Comparisons to da Vinci’s helicopter are so twentieth century.

Delightful Diversions February 6, 2011

Posted by stuffilikenet in Awesome, Books, Octopus, Photography.
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The Deep: The Extraordinary Creatures of the Abyss is a beautiful coffee-table book consisting of two hundred photos of extraordinary critters of the benthic persuasion.  I will only show octopi, since they are among my favorite creatures, but you can see from the photosglowing sucker octopus (stauroteuthis syrtensis)

the quality of the images is splendid (and remember, these are the crappy low-resolution web-available images).  In terms of crowd-pleasing, this book has done pretty well: on Amazon it is rated five stars with eighty-one reviewers.telescope octopus (Amphitreus pelagicus)

The trouble with such an enterprise is, of course, our stunning ignorance of the vasty deep.  What the hell is this?What the hell is this

A Logical Extension February 6, 2011

Posted by stuffilikenet in Hello Kitty.
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hello kitty doc martens Sorry, but I forget where I found this.  It does look Photoshopped, which is a pretty high compliment, really.

Agent Zigzag by Ben Macintyre February 5, 2011

Posted by stuffilikenet in Awesome, Books, Brilliant words.
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As a closeted history geek, I think I should warn the normals away from Agent Zigzag: A True Story of Nazi Espionage, Love, and Betrayal.  It reads like a spy thriller, yet almost all of it is quotes from official sources, first-hand recollections of the participants or at least second-hand remembrances.  It’s first-rate historical scholarship largely from official declassified MI5 documents, and it’s deeply pleasant to read.  Normals, be warned:  if you read this, you might develop a taste for history books.  Once you start down this path, forever will it guide your literary destiny.

I devoured this as an audiobook (Agent Zigzag: A True Story of Nazi Espionage, Love, and Betrayal, Narrated By John Lee, 9 Cds [Complete & Unabridged Audio Work] ) over the course of my commute (four or so days), but found myself dawdling in the parking lot a lot longer than usual, just for the pleasure of it all.  John Lee’s reading is very sympathetic and adds a lot to the experience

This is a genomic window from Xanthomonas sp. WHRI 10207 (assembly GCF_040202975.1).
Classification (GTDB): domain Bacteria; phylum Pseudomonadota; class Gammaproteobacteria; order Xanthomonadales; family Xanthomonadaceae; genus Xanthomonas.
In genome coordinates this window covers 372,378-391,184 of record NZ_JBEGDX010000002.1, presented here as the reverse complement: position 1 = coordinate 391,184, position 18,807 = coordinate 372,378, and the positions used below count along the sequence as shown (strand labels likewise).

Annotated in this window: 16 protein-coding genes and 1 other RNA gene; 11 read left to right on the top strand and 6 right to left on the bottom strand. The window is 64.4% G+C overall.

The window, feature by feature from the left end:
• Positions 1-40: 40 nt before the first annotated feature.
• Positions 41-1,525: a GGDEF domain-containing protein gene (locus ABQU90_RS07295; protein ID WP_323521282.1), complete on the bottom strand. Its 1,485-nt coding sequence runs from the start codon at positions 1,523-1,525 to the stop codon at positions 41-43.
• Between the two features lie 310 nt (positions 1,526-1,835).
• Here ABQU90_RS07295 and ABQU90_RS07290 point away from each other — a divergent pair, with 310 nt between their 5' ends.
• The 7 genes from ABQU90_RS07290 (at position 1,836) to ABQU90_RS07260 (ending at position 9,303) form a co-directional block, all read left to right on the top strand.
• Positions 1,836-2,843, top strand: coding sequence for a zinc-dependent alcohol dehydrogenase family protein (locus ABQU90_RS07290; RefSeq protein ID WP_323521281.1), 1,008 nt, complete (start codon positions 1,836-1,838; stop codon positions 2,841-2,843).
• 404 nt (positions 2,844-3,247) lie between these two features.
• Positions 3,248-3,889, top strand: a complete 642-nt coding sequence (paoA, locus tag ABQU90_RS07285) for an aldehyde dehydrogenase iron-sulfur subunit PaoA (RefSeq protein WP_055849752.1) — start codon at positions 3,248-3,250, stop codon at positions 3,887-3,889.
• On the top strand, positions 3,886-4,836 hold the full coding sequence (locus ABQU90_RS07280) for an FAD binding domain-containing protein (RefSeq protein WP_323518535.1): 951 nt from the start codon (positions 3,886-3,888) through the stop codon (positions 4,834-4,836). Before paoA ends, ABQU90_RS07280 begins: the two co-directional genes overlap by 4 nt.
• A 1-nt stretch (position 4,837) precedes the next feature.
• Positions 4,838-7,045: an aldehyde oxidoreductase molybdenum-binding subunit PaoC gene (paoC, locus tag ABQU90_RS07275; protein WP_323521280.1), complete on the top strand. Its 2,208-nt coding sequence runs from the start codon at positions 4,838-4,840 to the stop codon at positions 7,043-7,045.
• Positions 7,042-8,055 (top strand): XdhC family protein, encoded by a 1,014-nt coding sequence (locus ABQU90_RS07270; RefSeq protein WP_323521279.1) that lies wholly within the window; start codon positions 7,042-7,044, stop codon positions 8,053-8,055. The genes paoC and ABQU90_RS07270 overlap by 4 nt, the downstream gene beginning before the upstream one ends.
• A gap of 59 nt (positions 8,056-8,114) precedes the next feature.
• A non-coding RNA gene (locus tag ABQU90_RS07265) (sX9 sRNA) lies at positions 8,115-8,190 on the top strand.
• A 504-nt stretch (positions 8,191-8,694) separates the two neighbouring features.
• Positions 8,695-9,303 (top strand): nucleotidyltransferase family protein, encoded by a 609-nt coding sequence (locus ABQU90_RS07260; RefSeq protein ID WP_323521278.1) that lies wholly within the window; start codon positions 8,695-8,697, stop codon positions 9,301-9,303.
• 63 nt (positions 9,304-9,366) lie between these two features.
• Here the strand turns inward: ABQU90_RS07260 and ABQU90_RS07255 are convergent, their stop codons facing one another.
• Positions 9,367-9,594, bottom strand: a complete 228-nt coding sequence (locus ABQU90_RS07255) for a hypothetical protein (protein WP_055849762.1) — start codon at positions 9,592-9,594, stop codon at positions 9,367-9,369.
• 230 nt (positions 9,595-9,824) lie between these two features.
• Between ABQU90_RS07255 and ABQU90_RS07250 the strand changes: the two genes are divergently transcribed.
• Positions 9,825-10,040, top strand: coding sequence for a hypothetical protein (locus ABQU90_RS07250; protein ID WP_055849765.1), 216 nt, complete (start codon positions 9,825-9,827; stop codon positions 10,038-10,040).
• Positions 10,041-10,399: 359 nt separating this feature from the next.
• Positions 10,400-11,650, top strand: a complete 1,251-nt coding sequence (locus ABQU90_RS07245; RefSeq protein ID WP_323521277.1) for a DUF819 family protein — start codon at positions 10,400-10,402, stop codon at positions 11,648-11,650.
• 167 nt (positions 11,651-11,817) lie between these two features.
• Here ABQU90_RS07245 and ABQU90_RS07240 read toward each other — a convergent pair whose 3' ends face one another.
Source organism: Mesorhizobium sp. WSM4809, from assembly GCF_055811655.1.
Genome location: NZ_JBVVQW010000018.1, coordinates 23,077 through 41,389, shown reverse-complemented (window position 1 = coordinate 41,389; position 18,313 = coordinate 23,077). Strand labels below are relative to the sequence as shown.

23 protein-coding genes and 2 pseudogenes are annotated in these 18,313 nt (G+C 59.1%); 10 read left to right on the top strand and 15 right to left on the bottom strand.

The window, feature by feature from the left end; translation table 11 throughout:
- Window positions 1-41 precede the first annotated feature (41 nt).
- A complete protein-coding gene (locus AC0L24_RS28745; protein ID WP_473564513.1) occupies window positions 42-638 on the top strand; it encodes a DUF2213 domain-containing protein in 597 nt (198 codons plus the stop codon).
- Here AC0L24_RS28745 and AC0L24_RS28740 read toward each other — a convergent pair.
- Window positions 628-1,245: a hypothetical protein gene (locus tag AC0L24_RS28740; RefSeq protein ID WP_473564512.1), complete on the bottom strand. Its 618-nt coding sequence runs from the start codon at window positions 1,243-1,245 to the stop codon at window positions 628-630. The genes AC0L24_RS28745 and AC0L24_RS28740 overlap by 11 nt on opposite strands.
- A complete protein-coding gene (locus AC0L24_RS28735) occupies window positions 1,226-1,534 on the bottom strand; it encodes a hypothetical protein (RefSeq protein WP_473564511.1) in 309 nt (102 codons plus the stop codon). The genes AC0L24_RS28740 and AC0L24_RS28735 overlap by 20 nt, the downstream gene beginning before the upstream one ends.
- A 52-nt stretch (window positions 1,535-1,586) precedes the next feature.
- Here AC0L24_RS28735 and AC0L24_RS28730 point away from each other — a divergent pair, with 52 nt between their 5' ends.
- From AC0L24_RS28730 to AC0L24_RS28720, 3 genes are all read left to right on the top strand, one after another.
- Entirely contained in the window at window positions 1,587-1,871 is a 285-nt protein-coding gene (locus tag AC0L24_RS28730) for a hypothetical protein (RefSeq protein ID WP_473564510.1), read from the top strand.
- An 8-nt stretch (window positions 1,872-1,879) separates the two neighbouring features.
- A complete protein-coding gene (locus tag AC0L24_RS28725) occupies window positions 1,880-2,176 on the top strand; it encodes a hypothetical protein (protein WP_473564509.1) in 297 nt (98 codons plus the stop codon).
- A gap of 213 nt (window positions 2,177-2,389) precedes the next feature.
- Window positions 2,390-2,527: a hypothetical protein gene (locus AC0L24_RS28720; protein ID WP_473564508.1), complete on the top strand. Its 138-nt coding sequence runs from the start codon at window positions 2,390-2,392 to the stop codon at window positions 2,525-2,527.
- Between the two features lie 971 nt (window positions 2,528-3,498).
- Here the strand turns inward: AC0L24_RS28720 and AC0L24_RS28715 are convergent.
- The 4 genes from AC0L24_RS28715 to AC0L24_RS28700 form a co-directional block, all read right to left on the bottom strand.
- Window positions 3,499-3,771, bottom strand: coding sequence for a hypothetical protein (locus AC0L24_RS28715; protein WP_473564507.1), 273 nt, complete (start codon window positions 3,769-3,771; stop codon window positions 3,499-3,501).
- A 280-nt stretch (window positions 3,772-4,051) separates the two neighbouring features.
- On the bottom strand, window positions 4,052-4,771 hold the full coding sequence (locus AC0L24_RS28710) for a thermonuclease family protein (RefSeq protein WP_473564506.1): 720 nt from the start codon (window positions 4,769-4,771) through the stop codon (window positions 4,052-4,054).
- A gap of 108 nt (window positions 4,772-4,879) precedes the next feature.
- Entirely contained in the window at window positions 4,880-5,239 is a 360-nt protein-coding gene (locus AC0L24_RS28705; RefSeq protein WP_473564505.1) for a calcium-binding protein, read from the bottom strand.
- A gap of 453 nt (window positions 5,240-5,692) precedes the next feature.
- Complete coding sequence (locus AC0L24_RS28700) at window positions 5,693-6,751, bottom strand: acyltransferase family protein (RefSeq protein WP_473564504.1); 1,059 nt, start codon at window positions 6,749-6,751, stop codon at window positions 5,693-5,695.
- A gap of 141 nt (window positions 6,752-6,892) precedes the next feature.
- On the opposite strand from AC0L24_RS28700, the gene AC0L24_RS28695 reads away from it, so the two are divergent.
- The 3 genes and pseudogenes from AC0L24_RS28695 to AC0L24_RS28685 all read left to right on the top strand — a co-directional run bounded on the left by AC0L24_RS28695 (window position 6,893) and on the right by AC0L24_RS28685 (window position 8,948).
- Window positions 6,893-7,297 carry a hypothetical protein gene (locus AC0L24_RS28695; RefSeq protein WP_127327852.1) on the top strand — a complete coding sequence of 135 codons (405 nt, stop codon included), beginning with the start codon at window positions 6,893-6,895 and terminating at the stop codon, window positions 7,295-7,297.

Agent Zigzag was Eddie Chapman, a charming rogue who seduced and blackmailed middle-class Englishwomen (and possibly men), blew open the occasional safe and was due for a fourteen-year prison sentence when released from a Jersey jail for a lesser offense when saved from English justice by the timely invasion of Jersey by the Germans in the early part of their war with England.  The local authorities released Chapman and left him to his own devices.

Given the nature of his character, that could have been a terrible mistake.

And it looks bad for Chapman when he offered to spy for the Germans.  They eventually took him up on it and trained him in sabotage, finally parachuting him into England to sabotage the de Havilland Mosquito bomber plant. He went straight to the authorities and offered to double-cross his German spymaster, whom he had come to regard as a friend.

There’s a great deal more than this to the story, but I will not tell; go read this book (unless you want to stay normal).  It’s a delightfully complicated tale and well told.  I really do recommend the audiobook, and much less the inaccurate but entertaining movie loosely based on him Triple Cross with Christopher Plummer, whom I expect to start singing “Eidelweiss’” at any moment (but there is an excellent bit at the end where Yul Brynner commits suicide with charming aplomb).